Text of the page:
The CADJPY was weaker this week despite a recent bounce in oil prices and weaker Japanese inflation. Crude oil has bounced back with a gain of $3 on the week and this usually impacts the pair due to the difference in Canada’s export power in oil, versus Japan’s import dependence.
Japanese inflation was released today and the year-on-year figure was 0.2% higher compared to an expectation of 0.3% as the virus effects continued to hamper consumption.
Japan’s new Prime Minister, Yoshihide Suga, was sworn in this week after the resignation of Shinzo Abe. Early polls show strong public support for the new leader- Kyodo news said its telephone poll showed 66.4% of the public supported the PM, while a separate survey by the Nikkei paper and TV Tokyo said 74% were in favour of the new Cabinet.
Japan’s long-fight with deflation showed signs of ending at the end of 2019 with a 0.8% and 0.7% print but the rate has decreased again with the global crisis. Canada’s inflation rate has suffered even more with a collapse from 2.2% to 0.1%, while unemployment in the two countries are vastly different with 3% in Japan compared to Canada’s 10.2%. The picture between both countries should continue to see Yen strength and the Japanese currency also has the potential of safe haven flows if global growth suffers.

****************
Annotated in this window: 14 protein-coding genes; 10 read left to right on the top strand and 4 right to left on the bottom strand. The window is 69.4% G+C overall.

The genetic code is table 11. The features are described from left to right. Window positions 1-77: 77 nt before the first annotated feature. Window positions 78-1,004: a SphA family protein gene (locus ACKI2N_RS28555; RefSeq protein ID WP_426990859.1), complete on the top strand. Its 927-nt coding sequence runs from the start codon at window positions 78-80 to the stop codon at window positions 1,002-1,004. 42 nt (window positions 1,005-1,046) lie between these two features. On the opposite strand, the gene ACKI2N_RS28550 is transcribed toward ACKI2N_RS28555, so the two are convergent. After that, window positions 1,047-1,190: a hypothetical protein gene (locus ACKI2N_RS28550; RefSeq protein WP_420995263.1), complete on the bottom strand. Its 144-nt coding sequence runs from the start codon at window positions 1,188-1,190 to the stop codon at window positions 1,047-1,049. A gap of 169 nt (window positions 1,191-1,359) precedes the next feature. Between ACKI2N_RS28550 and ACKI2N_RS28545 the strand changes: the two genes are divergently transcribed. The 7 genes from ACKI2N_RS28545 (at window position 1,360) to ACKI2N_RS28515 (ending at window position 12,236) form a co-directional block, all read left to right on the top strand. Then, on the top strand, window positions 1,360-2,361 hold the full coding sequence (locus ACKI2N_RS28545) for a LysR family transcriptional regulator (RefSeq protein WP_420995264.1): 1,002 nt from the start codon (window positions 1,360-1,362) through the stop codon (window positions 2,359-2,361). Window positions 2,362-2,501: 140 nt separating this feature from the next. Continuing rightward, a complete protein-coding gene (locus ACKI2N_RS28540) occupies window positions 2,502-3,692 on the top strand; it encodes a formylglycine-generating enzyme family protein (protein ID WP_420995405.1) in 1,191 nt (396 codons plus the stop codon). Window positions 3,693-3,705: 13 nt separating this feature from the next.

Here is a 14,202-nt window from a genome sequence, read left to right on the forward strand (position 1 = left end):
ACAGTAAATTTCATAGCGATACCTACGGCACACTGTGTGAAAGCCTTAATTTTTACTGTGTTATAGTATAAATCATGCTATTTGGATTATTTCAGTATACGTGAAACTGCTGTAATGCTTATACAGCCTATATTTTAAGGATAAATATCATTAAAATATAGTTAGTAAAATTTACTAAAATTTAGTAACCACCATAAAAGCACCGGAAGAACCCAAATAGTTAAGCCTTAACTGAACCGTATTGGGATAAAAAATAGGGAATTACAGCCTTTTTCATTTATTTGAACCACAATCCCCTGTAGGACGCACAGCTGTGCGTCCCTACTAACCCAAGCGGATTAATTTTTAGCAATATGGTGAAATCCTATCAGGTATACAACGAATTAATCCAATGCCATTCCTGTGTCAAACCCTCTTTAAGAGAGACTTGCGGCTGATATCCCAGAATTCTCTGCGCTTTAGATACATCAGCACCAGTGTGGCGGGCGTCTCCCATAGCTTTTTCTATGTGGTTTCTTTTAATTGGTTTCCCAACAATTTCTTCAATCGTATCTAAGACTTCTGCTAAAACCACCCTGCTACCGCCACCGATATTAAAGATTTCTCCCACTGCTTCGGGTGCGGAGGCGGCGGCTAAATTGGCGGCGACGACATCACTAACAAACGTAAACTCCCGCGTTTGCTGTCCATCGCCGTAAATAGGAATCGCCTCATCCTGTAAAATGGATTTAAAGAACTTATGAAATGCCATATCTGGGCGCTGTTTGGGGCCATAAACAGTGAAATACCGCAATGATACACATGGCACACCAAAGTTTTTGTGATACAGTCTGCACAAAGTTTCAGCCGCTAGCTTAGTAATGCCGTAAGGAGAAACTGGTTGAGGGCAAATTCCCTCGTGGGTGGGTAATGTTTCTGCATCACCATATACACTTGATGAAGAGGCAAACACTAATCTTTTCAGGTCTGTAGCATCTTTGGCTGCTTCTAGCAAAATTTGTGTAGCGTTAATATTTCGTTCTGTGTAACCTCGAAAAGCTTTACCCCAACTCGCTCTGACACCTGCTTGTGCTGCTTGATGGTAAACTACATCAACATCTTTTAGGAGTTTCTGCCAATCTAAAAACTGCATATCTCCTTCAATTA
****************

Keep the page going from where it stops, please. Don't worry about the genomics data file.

CADJPY Technical Outlook
The CADJPY dropped below the 80.00 level this week and is now probing below the 50-day moving average. The first target for further lows would be the uptrend support line at 78.75 with a stronger support level at 78.00. The Investing Cube team is available to assist all levels of traders with a Forex Trading Course or one-to-one coaching.